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Effect of metoclopramide treatment of bitches during the first week of lactation on serum prolactin concentration, milk composition, and milk yield and on weight gain of their puppies

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  • 1 Clinic of Reproductive Medicine, Vetsuisse Faculty, University of Zurich, Winterthurerstrasse 260, 8057 Zurich, Switzerland.
  • | 2 Department of Biomathematics and Informatics, University of Veterinary Medicine, Istvan u. 2, 1078 Budapest, Hungary.
  • | 3 Nestlé Research Centre, Nestec Ltd, Vers-Chez-Les-Blanc, 1000 Lausanne, Switzerland.
  • | 4 Nestlé Research Centre, Nestec Ltd, Vers-Chez-Les-Blanc, 1000 Lausanne, Switzerland.
  • | 5 Institute of Animal Nutrition, Vetsuisse Faculty, University of Zurich, Winterthurerstrasse 260, 8057 Zurich, Switzerland.
  • | 6 Institute of Animal Nutrition, Vetsuisse Faculty, University of Zurich, Winterthurerstrasse 260, 8057 Zurich, Switzerland.
  • | 7 Department of Animal Health, Faculty of Veterinary Medicine, Utrecht University, 3508 TD Utrecht, The Netherlands.
  • | 8 Clinic of Reproductive Medicine, Vetsuisse Faculty, University of Zurich, Winterthurerstrasse 260, 8057 Zurich, Switzerland.
  • | 9 Clinic of Reproductive Medicine, Vetsuisse Faculty, University of Zurich, Winterthurerstrasse 260, 8057 Zurich, Switzerland.

Abstract

OBJECTIVE To investigate effects of metoclopramide orally administered to healthy bitches on serum prolactin and milk lactose concentrations, gross energy, and dry matter content and on puppy weight gain during early lactation.

ANIMALS 20 client-owned bitches and their 121 puppies.

PROCEDURES 10 bitches received metoclopramide (0.2 mg/kg, PO, q 6 h for 6 days; treatment group) starting 10 to 24 hours after birth of the last puppy of the litter (day 0), and 10 bitches served as the control group. Blood and milk samples from all bitches were collected on days 0, 1, 2, 4, and 6. Milk samples for days 1 and 2 and days 4 and 6 were pooled because of small volume. Puppies were weighed twice daily.

RESULTS Serum prolactin concentration increased significantly over time in both groups, and no treatment effect was detected. When day-to-day changes were analyzed, the prolactin concentration increased from day 0 to day 1 in the treatment group but not in the control group. Milk lactose concentration increased significantly and was higher in the treatment group than in the control group. Milk dry matter content was unchanged, whereas the time course for milk gross energy content differed significantly between treatment and control bitches. Puppy weight gain was not affected by metoclopramide treatment.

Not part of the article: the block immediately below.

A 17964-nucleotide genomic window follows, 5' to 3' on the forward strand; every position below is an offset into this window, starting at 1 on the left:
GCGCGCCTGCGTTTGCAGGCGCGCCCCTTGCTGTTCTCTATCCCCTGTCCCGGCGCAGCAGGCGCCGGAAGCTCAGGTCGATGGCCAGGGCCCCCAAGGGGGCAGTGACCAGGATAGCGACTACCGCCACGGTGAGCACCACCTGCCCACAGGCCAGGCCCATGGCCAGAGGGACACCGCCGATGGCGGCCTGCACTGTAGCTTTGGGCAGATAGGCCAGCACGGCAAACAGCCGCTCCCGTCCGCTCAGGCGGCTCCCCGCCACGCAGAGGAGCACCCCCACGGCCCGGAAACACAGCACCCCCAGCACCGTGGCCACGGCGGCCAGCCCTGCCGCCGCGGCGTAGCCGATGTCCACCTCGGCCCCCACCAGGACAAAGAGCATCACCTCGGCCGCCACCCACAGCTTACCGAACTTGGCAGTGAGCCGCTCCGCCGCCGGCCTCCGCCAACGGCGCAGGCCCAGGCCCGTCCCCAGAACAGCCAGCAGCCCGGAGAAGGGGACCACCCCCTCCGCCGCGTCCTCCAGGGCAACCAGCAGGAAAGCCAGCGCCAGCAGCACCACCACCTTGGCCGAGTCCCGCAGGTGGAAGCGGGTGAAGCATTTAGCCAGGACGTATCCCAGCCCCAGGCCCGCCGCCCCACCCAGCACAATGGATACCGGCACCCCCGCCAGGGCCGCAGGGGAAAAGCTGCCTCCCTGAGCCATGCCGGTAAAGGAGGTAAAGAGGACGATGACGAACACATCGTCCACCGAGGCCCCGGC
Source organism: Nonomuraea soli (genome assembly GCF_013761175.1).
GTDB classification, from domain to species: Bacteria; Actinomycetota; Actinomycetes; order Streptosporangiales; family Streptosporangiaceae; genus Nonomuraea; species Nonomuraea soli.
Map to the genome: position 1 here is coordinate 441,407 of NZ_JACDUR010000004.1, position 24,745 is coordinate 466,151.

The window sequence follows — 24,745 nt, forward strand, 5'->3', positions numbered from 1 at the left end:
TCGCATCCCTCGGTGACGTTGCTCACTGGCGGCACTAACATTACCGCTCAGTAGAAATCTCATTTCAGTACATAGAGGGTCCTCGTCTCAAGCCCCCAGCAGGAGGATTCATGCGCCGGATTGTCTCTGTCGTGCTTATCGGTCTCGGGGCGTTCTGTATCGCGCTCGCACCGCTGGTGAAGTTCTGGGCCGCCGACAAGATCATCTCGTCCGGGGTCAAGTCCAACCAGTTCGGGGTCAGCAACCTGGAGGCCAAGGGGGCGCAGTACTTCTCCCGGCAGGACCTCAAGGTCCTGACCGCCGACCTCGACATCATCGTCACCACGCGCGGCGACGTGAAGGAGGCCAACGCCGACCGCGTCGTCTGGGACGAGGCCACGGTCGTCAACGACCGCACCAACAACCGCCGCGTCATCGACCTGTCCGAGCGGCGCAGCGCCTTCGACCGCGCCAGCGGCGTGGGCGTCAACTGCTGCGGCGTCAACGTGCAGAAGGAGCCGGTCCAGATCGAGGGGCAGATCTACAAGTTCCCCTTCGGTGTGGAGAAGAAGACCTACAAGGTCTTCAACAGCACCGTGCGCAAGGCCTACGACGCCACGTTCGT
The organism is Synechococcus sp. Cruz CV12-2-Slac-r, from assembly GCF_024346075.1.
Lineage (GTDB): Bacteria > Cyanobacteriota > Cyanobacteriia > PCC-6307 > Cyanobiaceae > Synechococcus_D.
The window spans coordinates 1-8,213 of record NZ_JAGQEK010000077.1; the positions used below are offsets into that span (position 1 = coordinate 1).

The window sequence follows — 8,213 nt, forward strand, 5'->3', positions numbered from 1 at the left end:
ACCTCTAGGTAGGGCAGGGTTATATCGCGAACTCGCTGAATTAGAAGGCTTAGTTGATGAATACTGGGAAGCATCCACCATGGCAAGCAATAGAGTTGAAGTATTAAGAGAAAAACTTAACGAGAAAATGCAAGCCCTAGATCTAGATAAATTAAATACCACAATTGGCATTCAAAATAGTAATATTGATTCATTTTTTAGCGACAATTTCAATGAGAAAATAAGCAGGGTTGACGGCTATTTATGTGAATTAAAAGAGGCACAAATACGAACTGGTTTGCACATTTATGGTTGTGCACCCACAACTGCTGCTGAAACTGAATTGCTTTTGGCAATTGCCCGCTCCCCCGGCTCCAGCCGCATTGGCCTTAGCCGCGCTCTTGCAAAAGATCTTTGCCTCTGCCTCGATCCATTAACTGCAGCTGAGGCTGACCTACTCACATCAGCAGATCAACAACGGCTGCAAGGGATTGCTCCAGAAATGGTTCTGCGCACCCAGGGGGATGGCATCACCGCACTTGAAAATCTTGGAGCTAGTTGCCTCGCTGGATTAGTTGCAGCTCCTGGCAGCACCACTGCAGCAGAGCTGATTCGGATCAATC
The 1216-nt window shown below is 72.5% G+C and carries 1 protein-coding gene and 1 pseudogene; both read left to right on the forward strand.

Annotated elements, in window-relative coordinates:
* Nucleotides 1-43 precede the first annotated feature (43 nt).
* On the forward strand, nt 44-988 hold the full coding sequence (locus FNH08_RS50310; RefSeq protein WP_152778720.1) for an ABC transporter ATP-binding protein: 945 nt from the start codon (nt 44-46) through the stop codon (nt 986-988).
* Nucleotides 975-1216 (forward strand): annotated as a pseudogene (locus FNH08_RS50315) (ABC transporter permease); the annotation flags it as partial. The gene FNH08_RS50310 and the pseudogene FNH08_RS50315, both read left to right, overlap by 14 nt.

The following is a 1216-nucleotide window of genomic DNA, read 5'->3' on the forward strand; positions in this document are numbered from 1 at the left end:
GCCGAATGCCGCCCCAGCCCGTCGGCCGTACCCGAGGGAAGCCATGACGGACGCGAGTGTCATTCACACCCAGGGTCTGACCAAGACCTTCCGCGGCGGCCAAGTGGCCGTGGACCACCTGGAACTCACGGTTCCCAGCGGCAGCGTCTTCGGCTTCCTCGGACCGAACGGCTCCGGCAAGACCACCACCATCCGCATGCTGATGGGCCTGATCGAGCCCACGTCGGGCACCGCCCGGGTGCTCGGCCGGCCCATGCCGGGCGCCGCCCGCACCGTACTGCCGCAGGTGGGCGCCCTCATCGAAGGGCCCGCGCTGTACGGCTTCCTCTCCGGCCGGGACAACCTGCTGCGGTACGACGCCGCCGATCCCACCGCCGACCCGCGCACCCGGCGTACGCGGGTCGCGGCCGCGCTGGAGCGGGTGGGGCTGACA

CONCLUSIONS AND CLINICAL RELEVANCE Oral administration of metoclopramide to healthy bitches after parturition induced a transient increase in serum prolactin concentration and stimulated milk lactose production. It is likely bitches with insufficient or delayed milk production could benefit from metoclopramide treatment.

Abstract

OBJECTIVE To investigate effects of metoclopramide orally administered to healthy bitches on serum prolactin and milk lactose concentrations, gross energy, and dry matter content and on puppy weight gain during early lactation.

ANIMALS 20 client-owned bitches and their 121 puppies.

PROCEDURES 10 bitches received metoclopramide (0.2 mg/kg, PO, q 6 h for 6 days; treatment group) starting 10 to 24 hours after birth of the last puppy of the litter (day 0), and 10 bitches served as the control group. Blood and milk samples from all bitches were collected on days 0, 1, 2, 4, and 6. Milk samples for days 1 and 2 and days 4 and 6 were pooled because of small volume. Puppies were weighed twice daily.

RESULTS Serum prolactin concentration increased significantly over time in both groups, and no treatment effect was detected. When day-to-day changes were analyzed, the prolactin concentration increased from day 0 to day 1 in the treatment group but not in the control group. Milk lactose concentration increased significantly and was higher in the treatment group than in the control group. Milk dry matter content was unchanged, whereas the time course for milk gross energy content differed significantly between treatment and control bitches. Puppy weight gain was not affected by metoclopramide treatment.

CONCLUSIONS AND CLINICAL RELEVANCE Oral administration of metoclopramide to healthy bitches after parturition induced a transient increase in serum prolactin concentration and stimulated milk lactose production. It is likely bitches with insufficient or delayed milk production could benefit from metoclopramide treatment.

Contributor Notes

Drs. Balogh and Reichler contributed equally to the manuscript.

Address correspondence to Dr. Balogh (obalogh@vetclinics.uzh.ch).